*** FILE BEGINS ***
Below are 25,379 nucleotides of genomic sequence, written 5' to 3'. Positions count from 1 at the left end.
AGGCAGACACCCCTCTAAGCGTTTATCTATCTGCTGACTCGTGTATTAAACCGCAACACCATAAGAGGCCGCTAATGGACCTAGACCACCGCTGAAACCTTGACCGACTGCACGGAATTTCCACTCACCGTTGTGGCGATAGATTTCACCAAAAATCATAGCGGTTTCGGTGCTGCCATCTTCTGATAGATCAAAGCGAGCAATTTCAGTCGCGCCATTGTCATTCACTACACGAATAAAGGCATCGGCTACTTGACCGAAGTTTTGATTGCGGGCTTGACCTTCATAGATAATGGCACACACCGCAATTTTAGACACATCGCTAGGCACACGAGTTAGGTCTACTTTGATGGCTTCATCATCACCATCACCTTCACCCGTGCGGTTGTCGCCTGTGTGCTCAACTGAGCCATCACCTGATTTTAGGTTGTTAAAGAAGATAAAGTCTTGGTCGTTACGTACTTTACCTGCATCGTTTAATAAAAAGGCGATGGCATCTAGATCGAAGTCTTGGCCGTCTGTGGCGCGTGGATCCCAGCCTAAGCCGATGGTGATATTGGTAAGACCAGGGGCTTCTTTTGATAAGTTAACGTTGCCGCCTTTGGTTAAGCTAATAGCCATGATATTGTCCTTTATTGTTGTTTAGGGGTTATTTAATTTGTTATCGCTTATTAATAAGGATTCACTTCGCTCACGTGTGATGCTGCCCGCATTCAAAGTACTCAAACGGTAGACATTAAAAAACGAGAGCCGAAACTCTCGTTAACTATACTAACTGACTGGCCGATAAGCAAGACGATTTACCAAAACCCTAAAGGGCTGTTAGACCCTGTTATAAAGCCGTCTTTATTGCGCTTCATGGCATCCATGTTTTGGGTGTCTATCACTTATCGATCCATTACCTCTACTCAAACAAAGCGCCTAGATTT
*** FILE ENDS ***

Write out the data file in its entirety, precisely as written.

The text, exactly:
Below are 25,379 nucleotides of genomic sequence, written 5' to 3'. Positions count from 1 at the left end.
AGGCAGACACCCCTCTAAGCGTTTATCTATCTGCTGACTCGTGTATTAAACCGCAACACCATAAGAGGCCGCTAATGGACCTAGACCACCGCTGAAACCTTGACCGACTGCACGGAATTTCCACTCACCGTTGTGGCGATAGATTTCACCAAAAATCATAGCGGTTTCGGTGCTGCCATCTTCTGATAGATCAAAGCGAGCAATTTCAGTCGCGCCATTGTCATTCACTACACGAATAAAGGCATCGGCTACTTGACCGAAGTTTTGATTGCGGGCTTGACCTTCATAGATAATGGCACACACCGCAATTTTAGACACATCGCTAGGCACACGAGTTAGGTCTACTTTGATGGCTTCATCATCACCATCACCTTCACCCGTGCGGTTGTCGCCTGTGTGCTCAACTGAGCCATCACCTGATTTTAGGTTGTTAAAGAAGATAAAGTCTTGGTCGTTACGTACTTTACCTGCATCGTTTAATAAAAAGGCGATGGCATCTAGATCGAAGTCTTGGCCGTCTGTGGCGCGTGGATCCCAGCCTAAGCCGATGGTGATATTGGTAAGACCAGGGGCTTCTTTTGATAAGTTAACGTTGCCGCCTTTGGTTAAGCTAATAGCCATGATATTGTCCTTTATTGTTGTTTAGGGGTTATTTAATTTGTTATCGCTTATTAATAAGGATTCACTTCGCTCACGTGTGATGCTGCCCGCATTCAAAGTACTCAAACGGTAGACATTAAAAAACGAGAGCCGAAACTCTCGTTAACTATACTAACTGACTGGCCGATAAGCAAGACGATTTACCAAAACCCTAAAGGGCTGTTAGACCCTGTTATAAAGCCGTCTTTATTGCGCTTCATGGCATCCATGTTTTGGGTGTCTATCACTTATCGATCCATTACCTCTACTCAAACAAAGCGCCTAGATTT